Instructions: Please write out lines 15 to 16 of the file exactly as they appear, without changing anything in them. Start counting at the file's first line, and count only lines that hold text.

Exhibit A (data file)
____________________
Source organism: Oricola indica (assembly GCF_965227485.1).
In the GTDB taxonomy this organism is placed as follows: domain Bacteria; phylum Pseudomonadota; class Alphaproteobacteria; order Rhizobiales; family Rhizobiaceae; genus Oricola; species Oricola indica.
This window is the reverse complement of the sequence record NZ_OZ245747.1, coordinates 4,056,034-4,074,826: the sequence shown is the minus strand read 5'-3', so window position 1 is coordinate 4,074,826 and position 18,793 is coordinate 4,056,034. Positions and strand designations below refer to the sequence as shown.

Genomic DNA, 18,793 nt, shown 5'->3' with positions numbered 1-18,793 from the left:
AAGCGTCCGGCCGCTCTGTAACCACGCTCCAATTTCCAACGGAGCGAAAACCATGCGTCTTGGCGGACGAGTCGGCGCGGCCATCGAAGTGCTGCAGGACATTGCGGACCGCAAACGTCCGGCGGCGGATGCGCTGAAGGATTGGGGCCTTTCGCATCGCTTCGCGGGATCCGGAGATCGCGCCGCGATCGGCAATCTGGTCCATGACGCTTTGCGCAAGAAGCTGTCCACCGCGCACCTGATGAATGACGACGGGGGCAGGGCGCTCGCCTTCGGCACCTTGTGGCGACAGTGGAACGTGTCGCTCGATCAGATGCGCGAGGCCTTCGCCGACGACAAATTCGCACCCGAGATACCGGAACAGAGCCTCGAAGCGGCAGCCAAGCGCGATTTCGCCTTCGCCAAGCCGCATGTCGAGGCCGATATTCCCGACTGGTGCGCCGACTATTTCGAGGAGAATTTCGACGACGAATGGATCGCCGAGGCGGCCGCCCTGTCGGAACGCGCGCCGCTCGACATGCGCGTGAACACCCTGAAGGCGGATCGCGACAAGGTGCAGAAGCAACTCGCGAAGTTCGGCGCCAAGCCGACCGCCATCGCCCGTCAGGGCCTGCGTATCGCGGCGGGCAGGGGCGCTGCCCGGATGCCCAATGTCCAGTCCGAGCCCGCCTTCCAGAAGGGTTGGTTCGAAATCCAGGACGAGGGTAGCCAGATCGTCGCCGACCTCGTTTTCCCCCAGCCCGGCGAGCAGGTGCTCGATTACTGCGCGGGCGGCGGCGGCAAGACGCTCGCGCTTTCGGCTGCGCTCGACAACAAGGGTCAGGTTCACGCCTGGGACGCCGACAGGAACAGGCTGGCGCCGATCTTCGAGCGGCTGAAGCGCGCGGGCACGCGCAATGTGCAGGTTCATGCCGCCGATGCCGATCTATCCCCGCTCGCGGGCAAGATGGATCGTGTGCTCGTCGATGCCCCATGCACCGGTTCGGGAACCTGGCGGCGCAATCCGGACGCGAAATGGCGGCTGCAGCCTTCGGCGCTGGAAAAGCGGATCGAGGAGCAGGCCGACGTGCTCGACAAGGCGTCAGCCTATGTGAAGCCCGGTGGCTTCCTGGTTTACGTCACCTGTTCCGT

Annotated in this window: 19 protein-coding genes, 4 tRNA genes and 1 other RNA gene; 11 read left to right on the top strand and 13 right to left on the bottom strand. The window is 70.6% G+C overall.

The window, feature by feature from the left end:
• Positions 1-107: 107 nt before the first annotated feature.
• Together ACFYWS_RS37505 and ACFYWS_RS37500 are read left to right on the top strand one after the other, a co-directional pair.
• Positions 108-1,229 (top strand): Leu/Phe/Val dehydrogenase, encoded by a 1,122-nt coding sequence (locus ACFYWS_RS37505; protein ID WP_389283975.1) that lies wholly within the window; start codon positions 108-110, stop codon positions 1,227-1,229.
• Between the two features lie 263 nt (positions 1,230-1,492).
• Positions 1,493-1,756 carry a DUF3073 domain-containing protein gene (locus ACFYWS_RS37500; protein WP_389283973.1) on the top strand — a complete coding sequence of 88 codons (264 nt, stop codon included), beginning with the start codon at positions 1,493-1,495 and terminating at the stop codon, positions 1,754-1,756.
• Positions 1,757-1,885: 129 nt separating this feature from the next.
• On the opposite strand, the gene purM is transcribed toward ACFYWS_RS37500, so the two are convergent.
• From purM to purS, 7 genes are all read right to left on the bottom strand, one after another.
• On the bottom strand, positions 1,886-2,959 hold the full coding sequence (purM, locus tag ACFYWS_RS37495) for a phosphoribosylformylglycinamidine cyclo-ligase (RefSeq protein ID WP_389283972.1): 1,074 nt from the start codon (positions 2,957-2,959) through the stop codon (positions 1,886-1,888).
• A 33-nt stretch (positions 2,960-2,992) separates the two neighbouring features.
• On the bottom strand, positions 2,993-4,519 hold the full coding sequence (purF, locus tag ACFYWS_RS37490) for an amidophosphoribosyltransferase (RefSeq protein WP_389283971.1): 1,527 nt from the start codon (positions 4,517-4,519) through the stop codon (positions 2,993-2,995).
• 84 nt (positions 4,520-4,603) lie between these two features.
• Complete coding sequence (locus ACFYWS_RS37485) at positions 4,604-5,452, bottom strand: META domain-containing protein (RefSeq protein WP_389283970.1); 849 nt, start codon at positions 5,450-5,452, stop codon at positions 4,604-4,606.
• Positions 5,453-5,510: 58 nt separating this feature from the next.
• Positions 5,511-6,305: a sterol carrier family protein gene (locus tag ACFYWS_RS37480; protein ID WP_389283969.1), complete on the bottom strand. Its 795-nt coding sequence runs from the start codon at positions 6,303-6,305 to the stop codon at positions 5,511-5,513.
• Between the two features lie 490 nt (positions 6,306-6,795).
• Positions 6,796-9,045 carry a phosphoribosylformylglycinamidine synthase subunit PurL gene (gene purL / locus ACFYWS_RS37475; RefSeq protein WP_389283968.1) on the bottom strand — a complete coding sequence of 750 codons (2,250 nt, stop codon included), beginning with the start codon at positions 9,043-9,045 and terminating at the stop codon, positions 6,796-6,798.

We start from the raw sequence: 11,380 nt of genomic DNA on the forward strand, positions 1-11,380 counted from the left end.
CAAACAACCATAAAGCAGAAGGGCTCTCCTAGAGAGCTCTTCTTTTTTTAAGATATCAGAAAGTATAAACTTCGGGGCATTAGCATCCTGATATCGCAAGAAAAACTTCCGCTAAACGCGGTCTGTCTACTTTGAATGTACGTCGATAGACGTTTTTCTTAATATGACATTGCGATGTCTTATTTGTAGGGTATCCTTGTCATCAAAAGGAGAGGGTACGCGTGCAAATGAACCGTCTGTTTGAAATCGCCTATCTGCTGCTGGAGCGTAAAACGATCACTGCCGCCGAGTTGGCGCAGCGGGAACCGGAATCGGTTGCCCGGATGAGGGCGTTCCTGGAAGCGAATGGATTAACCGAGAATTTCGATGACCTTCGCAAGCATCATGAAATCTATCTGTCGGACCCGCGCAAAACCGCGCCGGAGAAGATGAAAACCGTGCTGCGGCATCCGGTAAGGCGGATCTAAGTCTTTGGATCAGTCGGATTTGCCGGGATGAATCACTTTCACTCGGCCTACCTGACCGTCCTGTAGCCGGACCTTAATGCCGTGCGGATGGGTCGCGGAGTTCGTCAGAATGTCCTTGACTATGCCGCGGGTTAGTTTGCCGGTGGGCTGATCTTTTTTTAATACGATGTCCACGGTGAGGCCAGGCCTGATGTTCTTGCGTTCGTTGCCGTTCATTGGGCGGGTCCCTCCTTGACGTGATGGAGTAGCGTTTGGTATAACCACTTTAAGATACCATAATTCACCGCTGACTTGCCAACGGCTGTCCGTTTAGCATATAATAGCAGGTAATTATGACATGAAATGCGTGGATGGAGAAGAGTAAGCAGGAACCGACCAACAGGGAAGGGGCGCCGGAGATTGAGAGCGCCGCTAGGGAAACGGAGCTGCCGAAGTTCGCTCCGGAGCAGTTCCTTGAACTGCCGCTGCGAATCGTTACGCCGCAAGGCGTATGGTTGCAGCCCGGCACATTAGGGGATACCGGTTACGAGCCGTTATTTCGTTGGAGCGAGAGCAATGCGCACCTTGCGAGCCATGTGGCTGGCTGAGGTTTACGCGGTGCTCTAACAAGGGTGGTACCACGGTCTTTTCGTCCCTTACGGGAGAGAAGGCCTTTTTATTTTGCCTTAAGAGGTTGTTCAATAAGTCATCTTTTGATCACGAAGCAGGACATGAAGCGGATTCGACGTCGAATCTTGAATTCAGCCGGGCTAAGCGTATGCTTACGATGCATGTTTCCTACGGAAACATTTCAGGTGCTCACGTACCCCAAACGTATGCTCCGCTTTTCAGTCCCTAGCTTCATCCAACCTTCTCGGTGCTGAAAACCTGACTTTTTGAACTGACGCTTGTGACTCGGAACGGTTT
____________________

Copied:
• From purM to purS, 7 genes are all read right to left on the bottom strand, one after another.
• On the bottom strand, positions 1,886-2,959 hold the full coding sequence (purM, locus tag ACFYWS_RS37495) for a phosphoribosylformylglycinamidine cyclo-ligase (RefSeq protein ID WP_389283972.1): 1,074 nt from the start codon (positions 2,957-2,959) through the stop codon (positions 1,886-1,888).